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Book Description Helion & Company. Paperback. Book Condition: new. BRAND NEW, Biafra: The Nigerian Civil War 1967-1970, Peter Baxter, Nigeria was a unique concept in the formation of modern Africa. It began life as a highly lucrative if climatically challenging holding of the Royal Niger Company, a British Chartered Company under the control of Victorian capitalist Sir George Taubman Goldie. It was handed over to indigenous rule in 1960 with the best of intentions and a profound hope on the part of the British Crown that it would become the poster child of successful political transition in Africa. It did not. One of the signature failures of imperial strategists at the turn of the 19th century was to take little if any account of the traditional demographics of the territories and societies that were subdivided, and often joined together, into spheres of foreign influence, later evolving into colonies, and finally into nation states. Many of the signature crises in post-colonial Africa have owed their origins to this very phenomenon: incompatible and mutually antagonistic tribal and ethnic groupings forced to cohabit within the indivisible precincts of political geography. Congo, Rwanda/Burundi, Sudan and many others have suffered ongoing attrition within their borders as historic enmities surge and boil in restless and ongoing violence. Such was the case with Nigeria in the post-independence period. The traditions and practices of the Islamic north and the Christian/Animist south, and even within the multiplicity of ethnic division in the south itself, proved to be impossible to reconcile. The result was an immediate centrifuge away from the centre, complicated by the vast infusion of oil revenues and the inevitable explosion of corruption that followed. All of this created the alchemy of civil war and genocide, which erupted into violence in 1967 as the eastern region of Nigeria attempted to secede. The war that followed shocked the conscience of the world, and revealed for the first time the true depth of incompatibility of the four partners in the Nigerian federation. This book traces the early history of Nigeria from inception to civil war, and the complex events that defined the conflict in Biafra, revealing how and why this awful event played out, and the scars that it has since left on the psyche of the disunited federation that has continued to exist in the aftermath. Bookseller Inventory # B9781909982369

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Book Description Helion and Company. Paperback. Book Condition: New. Paperback. 72 pages. Dimensions: 11.7in. x 8.3in. x 0.2in.Nigeria was a unique concept in the formation of modern Africa. It began life as a highly lucrative if climatically challenging holding of the Royal Niger Company, a British Chartered Company under the control of Victorian capitalist Sir George Taubman Goldie. It was handed over to indigenous rule in 1960 with the best of intentions and a profound hope on the part of the British Crown that it would become the poster child of successful political transition in Africa. It did not. One of the signature failures of imperial strategists at the turn of the 19th century was to take little if any account of the traditional demographics of the territories and societies that were subdivided, and often joined together, into spheres of foreign influence, later evolving into colonies, and finally into nation states. Many of the signature crises in postcolonial Africa have owed their origins to this very phenomenon: incompatible and mutually antagonistic tribal and ethnic groupings forced to cohabit within the indivisible precincts of political geography. Congo, RwandaBurundi, Sudan and many others have suffered ongoing attrition within their borders as historic enmities surge and boil in restless and ongoing violence. Such was the case with Nigeria in the post-independence period. The traditions and practices of the Islamic north and the ChristianAnimist south, and even within the multiplicity of ethnic division in the south itself, proved to be impossible to reconcile. The result was an immediate centrifuge away from the center, complicated by the vast infusion of oil revenues and the inevitable explosion of corruption that followed. All of this created the alchemy of civil war and genocide, which erupted into violence in 1967 as the eastern region of Nigeria attempted to secede. The war that followed shocked the conscience of the world, and revealed for the first time the true depth of incompatibility of the four partners in the Nigerian federation. This book traces the early history of Nigeria from inception to civil war, and the complex events that defined the conflict in Biafra, revealing how and why this awful event played out, and the scars that it has since left on the psyche of the disunited federation that has continued to exist in the aftermath. This item ships from multiple locations. Your book may arrive from Roseburg,OR, La Vergne,TN. Paperback. Bookseller Inventory # 9781909982369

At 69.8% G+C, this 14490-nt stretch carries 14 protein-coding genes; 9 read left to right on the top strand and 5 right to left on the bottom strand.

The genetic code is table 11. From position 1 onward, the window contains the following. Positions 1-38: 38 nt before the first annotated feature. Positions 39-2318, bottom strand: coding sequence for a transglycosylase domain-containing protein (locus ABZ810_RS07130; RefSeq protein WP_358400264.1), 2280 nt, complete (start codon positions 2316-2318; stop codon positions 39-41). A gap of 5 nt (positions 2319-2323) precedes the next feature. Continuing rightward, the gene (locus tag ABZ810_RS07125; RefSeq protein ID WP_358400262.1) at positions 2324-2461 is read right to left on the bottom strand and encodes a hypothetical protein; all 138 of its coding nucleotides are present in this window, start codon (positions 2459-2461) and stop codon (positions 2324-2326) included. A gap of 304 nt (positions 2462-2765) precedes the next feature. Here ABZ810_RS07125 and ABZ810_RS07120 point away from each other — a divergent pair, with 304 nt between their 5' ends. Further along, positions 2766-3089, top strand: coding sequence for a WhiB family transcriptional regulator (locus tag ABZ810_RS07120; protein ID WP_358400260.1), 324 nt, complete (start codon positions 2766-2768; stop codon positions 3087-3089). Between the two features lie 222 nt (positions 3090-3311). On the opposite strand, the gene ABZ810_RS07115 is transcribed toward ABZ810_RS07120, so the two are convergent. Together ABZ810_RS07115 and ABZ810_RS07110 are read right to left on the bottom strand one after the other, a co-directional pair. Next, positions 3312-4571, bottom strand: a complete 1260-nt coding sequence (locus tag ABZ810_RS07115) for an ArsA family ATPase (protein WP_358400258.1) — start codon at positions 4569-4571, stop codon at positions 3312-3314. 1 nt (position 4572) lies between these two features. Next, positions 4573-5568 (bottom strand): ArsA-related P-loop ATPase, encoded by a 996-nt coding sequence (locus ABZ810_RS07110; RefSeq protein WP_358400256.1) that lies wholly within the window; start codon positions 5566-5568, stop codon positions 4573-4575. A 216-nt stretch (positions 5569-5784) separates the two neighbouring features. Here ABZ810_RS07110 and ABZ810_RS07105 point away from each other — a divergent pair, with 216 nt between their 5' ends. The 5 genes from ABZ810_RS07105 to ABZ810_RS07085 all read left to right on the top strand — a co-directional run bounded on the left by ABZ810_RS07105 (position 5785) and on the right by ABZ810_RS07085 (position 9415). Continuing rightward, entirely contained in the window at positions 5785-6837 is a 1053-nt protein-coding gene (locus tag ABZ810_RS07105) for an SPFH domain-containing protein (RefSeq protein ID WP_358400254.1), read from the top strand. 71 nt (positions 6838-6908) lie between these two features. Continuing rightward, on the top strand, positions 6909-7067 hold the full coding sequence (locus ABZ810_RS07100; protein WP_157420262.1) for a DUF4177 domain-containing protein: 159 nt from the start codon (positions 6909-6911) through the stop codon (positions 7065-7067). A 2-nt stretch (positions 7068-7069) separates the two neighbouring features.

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Book Description 2014. Paperback. Book Condition: New. 210mm x 297mm x 6mm. Paperback. Nigeria was a unique concept in the formation of modern Africa. It began life as a highly lucrative if climatically challenging holding of the Royal Niger Company, a British C.Shipping may be from our Sydney, NSW warehouse or from our UK or US warehouse, depending on stock availability. 72 pages. 0.190. Bookseller Inventory # 9781909982369